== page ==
It's a winning strategy but dirty and difficult
The asabi commander must...
- Identify the wizard. He's probably the one not wearing armor with the raven on his shoulder, but that's no guarantee given the proliferation of base and prestige classes that function optimally in light or no armor.
- Make the initial touch attack. This means either beating the foe's initiative on the first round of combat, hoping his foe doesn't have the feat Combat Reflexes, or provoking an attack of opportunity from his foe when the commander makes the touch attack to start the grapple, hoping the foe doesn't hit therefore spoiling the grapple attempt, or having the feat Improved Grapple which requires a Dexterity score of 13 and the feat Improved Unarmed Strike; this latter is most likely but devotes 2 of the creature's precious 4 feats to this tactic.
Wait until next round after the grapple succeeds. After succeeding on the initial touch attack, make the opposed grapple check. If the commander wins, he can move the foe, but
You can move half your speed (bringing all others engaged in the grapple with you) by winning an opposed grapple check. This requires a standard action, and you must beat all the other individual check results to move the grapple.
So the commander's there, grappling his foe at least until his next round, likely making him vulnerable to the other party members' attacks in the meantime, having lost his Dexterity bonus to Armor Class against their attacks while grappling.
Finally, then the commander drags his grappled foe 10 ft. underground. From there, because both creatures are grappling, on his next turn the commander can take a standard action to use at least one of his attacks to make an opposed grapple check to escape the grapple. Then, if successful, on that same turn, the commander can take a move action to burrow up back to the battle. It's unclear whether his relinquished foe--now underground and, presumably, lacking a burrow speed--gets an attack of opportunity due to the commander's departure.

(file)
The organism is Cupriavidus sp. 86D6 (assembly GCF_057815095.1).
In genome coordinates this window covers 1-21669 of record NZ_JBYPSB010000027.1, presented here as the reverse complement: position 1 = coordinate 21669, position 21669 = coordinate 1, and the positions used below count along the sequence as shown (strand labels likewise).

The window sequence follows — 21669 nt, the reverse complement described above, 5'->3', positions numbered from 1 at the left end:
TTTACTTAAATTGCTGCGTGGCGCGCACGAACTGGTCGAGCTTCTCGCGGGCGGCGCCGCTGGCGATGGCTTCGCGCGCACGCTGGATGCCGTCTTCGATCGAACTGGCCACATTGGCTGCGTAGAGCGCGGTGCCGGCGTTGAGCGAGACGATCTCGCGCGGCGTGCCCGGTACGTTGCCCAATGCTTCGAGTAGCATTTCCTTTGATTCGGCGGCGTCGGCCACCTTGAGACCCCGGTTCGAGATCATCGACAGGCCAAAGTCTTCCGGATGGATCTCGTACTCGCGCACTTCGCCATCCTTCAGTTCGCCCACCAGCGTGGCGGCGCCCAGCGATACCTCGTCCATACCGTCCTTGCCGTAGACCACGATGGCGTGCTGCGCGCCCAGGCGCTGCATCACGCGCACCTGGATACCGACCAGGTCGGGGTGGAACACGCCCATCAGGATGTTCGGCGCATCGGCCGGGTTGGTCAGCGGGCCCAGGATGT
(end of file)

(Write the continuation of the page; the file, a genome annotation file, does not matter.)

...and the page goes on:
This extra round, if the commander's strategy is well known, likely gives his remaining aboveground foes opportunities to ready actions for his reappearance, and a brutal game of Whac-A-Abasi ensues.
Keep in mind that the commander has no natural means of navigation while burrowing. Abasi, even after their update in the Player's Guide to Faerûn Web enhancement, lack, for example, tremorsense. If the commander attempts to maneuver underground he'll have no idea of surface conditions, including the locations of his remaining foes.
A buried foe is likely pretty severely impaired by his predicament. It's unclear exactly what happens in this precise situation, but my instinct is to use the rules for being buried by a cave-in:
Characters take 1d6 points of nonlethal damage per minute while buried. If such a character falls unconscious, he must make a DC 15 Constitution check. If it fails, he takes 1d6 points of lethal damage each minute thereafter until freed or dead.
Characters who aren’t buried can dig out their friends. In 1 minute, using only her hands, a character can clear rocks and debris equal to five times her heavy load limit. The amount of loose stone that fills a 5-foot-by-5-foot area weighs one ton (2,000 pounds). Armed with an appropriate tool, such as a pick, crowbar, or shovel, a digger can clear loose stone twice as quickly as by hand. You may allow a buried character to free himself with a DC 25 Strength check.
(More precise mining rules are covered by the skill Profession (miner) (Races of the Dragon 98) in case the commander traps the poor foe way beneath the ground.)
Such a tactic is, obviously, best used either against a lone creature or by a creature who hopes to make of the foe a snack instead of by a boss monster who hopes to win by cocooning his foes, one at a time, beneath the earth.